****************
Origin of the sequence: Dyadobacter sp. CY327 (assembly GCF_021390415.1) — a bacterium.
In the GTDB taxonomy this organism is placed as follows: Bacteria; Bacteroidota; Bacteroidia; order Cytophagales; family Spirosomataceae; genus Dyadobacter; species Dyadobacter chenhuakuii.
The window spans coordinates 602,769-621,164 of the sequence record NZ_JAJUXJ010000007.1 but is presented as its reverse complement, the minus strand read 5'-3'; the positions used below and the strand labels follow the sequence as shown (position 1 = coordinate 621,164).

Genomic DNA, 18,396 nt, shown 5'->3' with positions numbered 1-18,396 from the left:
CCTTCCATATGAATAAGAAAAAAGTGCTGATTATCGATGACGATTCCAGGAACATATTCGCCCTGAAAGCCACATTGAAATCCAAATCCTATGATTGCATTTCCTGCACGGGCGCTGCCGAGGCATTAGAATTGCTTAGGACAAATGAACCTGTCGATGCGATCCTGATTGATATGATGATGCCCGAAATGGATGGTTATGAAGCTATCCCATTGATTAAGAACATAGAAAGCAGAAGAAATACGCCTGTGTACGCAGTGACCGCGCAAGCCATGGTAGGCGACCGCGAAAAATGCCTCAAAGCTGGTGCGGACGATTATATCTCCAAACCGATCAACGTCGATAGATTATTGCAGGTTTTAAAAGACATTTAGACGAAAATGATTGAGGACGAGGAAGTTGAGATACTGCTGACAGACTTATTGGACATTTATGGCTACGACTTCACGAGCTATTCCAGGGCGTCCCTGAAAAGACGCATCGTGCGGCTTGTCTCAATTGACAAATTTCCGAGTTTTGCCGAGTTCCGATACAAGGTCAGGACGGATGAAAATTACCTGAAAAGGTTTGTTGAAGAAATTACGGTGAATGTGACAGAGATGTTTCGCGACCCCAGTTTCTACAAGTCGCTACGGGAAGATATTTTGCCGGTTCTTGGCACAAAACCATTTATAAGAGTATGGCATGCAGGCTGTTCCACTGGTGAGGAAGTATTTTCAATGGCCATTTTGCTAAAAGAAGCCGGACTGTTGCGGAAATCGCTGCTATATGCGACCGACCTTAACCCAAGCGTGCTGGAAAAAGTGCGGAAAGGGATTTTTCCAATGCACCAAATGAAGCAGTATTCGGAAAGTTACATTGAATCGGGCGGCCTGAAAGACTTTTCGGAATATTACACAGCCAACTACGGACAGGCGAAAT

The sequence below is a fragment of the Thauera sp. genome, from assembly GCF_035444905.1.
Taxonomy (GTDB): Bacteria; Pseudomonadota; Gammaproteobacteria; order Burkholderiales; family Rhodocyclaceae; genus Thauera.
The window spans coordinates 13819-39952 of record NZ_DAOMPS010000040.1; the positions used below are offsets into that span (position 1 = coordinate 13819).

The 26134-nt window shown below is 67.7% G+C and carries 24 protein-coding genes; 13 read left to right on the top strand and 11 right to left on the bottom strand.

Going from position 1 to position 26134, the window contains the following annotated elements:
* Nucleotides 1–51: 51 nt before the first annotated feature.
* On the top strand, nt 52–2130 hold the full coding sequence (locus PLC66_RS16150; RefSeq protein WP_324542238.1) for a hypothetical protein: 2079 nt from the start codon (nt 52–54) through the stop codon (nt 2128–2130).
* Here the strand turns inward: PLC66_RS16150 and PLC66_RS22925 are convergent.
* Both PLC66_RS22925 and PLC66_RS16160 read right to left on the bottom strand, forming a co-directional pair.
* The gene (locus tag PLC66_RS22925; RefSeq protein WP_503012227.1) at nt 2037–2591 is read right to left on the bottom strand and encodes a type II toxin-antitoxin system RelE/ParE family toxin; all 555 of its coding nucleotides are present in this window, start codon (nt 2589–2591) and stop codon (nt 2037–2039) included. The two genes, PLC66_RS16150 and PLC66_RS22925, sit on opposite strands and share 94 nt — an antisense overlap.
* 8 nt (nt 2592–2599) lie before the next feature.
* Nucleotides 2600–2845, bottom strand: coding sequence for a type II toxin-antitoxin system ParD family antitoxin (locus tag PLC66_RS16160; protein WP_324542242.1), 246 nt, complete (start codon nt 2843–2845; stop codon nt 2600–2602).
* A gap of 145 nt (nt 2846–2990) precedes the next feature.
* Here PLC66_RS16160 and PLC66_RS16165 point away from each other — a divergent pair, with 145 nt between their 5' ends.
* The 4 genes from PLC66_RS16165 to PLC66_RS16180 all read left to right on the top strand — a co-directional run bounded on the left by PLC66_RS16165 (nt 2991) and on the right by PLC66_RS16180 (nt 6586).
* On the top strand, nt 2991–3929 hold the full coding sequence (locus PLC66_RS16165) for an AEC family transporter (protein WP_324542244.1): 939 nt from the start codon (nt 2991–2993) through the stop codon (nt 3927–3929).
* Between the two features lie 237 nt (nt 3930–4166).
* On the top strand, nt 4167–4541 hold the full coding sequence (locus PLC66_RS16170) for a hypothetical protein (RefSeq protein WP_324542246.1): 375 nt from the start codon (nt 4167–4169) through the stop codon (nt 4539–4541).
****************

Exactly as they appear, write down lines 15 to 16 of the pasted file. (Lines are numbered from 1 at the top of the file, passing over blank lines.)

* The gene (locus tag PLC66_RS22925; RefSeq protein WP_503012227.1) at nt 2037–2591 is read right to left on the bottom strand and encodes a type II toxin-antitoxin system RelE/ParE family toxin; all 555 of its coding nucleotides are present in this window, start codon (nt 2589–2591) and stop codon (nt 2037–2039) included. The two genes, PLC66_RS16150 and PLC66_RS22925, sit on opposite strands and share 94 nt — an antisense overlap.
* 8 nt (nt 2592–2599) lie before the next feature.